The first set of questions should be answered satisfactorily in order to continue the relationship, and the second set ensures you are getting quality advice.
1. What certifications and training do you have?
If you own a business, you need a preparer who is knowledgeable in both business and individual tax laws to ensure that you are getting the right advice. An accountant who has the credentials to prepare business tax returns is not necessarily qualified to handle your individual tax return and planning, especially if there are complex variables involved.
In order to be competent, tax preparers must keep current on the ever-changing tax laws through education and continually hone their skills.
A tax preparer who doesn’t keep up will quickly become rusty. Ultimately, knowledge and experience are the best credentials.
2. Does your process ensure accuracy?
Anyone can make a mistake. Make sure your return will be checked for accuracy in both math and theory by a tax specialist other than the preparer. How many accountants are a part of the tax preparation process? If only one person is processing your return from beginning to end, there is a greater chance that mistakes will be made or deductions missed. Does your accountant have updated software? Computerized processing of tax returns by a knowledgeable tax preparer helps ensure thoroughness, accuracy and avoids mistakes.
3. What happens if you make a mistake?
If the IRS comes knocking at your door because of an error, or you’re one of the lucky ones chosen for an audit, what is your tax preparer willing to do on your behalf? If the errors your tax preparer made incur penalties or interest, what responsibility will your tax preparer take in paying for those errors? Find out now, before the bill is due.
4. Are you available year-round?
If your tax preparer only hangs a shingle between January and April 15, it is time to look for a new one. If a letter comes in July from the IRS, you want to be able to reach your preparers immediately, not wonder how to find them. Make sure your tax preparer will be available year-round to provide assistance with any tax problems or questions you may have.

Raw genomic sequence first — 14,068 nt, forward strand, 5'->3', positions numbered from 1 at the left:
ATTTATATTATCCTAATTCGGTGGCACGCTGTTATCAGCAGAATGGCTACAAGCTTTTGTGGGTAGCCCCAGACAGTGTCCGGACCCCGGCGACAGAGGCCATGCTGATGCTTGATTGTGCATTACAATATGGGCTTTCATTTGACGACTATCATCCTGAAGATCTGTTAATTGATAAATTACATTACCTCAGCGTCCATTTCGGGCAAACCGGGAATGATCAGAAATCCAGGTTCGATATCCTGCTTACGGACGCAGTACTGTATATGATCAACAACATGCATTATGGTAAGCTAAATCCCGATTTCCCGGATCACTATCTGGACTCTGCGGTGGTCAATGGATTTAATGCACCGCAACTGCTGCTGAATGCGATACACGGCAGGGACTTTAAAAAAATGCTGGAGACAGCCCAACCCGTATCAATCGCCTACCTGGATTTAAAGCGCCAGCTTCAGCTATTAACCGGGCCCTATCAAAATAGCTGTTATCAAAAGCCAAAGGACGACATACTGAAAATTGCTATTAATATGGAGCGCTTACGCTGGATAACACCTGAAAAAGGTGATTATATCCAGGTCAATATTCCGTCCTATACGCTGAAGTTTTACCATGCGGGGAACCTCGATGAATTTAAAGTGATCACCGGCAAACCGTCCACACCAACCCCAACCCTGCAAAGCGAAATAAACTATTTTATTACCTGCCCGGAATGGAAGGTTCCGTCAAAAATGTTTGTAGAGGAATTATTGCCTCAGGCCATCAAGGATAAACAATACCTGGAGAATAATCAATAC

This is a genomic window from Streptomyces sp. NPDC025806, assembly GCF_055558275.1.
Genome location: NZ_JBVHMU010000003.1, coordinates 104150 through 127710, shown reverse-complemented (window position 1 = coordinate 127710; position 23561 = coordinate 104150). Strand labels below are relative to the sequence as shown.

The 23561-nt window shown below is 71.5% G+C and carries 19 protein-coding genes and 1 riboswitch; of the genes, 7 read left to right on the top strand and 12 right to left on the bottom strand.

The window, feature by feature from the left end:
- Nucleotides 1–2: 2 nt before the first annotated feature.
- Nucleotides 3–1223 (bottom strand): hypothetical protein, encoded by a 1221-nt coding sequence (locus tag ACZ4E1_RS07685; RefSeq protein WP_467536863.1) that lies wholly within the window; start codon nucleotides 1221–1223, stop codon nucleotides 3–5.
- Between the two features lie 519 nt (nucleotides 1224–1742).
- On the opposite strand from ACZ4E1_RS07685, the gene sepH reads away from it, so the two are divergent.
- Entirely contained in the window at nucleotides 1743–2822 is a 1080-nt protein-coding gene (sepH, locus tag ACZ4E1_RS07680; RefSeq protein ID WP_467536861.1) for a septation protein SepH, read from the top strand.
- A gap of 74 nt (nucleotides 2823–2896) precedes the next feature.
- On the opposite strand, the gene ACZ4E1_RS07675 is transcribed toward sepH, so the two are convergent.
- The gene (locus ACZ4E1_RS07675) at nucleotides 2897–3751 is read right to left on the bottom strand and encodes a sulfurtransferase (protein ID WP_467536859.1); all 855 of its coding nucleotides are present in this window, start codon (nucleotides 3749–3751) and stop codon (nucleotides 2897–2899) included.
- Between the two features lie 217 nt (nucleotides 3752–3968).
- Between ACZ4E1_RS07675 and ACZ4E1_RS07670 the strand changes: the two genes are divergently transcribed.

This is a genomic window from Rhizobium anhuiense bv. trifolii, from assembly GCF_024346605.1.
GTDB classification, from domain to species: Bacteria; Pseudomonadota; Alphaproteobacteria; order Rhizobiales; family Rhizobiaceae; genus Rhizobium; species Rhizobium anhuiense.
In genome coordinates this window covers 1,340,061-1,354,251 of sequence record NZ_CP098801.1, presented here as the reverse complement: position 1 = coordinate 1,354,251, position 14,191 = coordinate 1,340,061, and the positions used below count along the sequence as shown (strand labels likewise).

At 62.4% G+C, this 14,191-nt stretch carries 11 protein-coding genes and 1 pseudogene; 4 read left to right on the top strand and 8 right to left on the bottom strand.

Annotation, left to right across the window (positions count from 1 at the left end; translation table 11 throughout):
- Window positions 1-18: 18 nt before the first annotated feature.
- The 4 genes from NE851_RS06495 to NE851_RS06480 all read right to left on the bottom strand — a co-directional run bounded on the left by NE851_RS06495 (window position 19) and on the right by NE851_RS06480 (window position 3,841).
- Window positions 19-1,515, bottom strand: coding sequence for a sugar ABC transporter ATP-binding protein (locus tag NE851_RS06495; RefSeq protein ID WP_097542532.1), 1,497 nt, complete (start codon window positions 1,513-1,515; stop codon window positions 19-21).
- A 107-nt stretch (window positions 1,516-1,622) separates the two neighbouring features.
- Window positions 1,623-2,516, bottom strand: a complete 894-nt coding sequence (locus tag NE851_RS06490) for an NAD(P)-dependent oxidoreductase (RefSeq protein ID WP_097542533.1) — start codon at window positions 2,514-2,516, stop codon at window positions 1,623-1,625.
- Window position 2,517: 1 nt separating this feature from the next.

5. How long has your firm been in business?
Even if your tax preparers meet all of your criteria, do you think they’ll still be around to help you this summer, or next year or five years from now? Also, if a firm has been able to retain its talent, that’s a good sign it will be around in the future.
Now that we’ve established if you need a new accountant altogether, take it a step further and be sure your current or future accountant is giving you and your business all the benefits you deserve. Look for an accountant who will listen to you and someone who can provide guidance, education, tax planning and long-term strategies.
6. How familiar do you become with your clients?
Your accountants can’t do the best job for you if they don’t have detailed information about your personal financial situation and business. Knowing you and your business means they understand what questions to ask and the information needed to minimize your tax burden. Are they updated on new tax law changes that will impact you now and in future tax planning? Keeping the IRS at bay is done only when your accountants are current with you, your business and the tax laws.
7. How do you work with your clients?
There should be no question as to whether or not all your concerns are addressed and your best interests are being served. The best tax preparers are not tax technicians, they are knowledgeable professionals who have empathy and genuine concern for the best interests of their clients.
8. Are you familiar with estate and gift tax?
Some of the most costly mistakes in estate planning occur when income tax aspects are ignored. A good estate plan encompasses your personal wishes and goals. It also accomplishes good legal, estate tax and financial outcomes and has a positive income tax result as well. Your accountant has a full understanding of your income tax issues and should be able to transition that knowledge into your estate plan while guiding you through the process.
9. How do you assist your clients with business succession planning?
Does your accountant coordinate estate as well as business succession plans? Business owners need to look toward an exit strategy years before leaving the business and start building value to optimize its worth. Your accountant should help guide you through the process.
10.? Do you work with your clients to achieve an overall financial plan?
While taxes are an important part of your financial plan, they need to be looked at in the context of how they fit into your overall business and personal financial plan. If your tax preparer is offering advice solely to provide deductions or defer income, then your overall financial goals may not be met.
Don’t let your tax preparer minimize current year taxes to the detriment of your overall financial plan. Also, from a personal perspective, you should look to have a diversified portfolio of investments that coincides with your risk tolerance profile. Does your accountant assist you in this regard?
If your relationship with your accountant meets all of your needs,congratulations. But if you’re losing any sleep over your financial situation or aren’t getting the answers or benefits you think you should from your accountant, start looking. Your accountant should be a major part of your overall financial advisor team. Make sure you have the right team in place.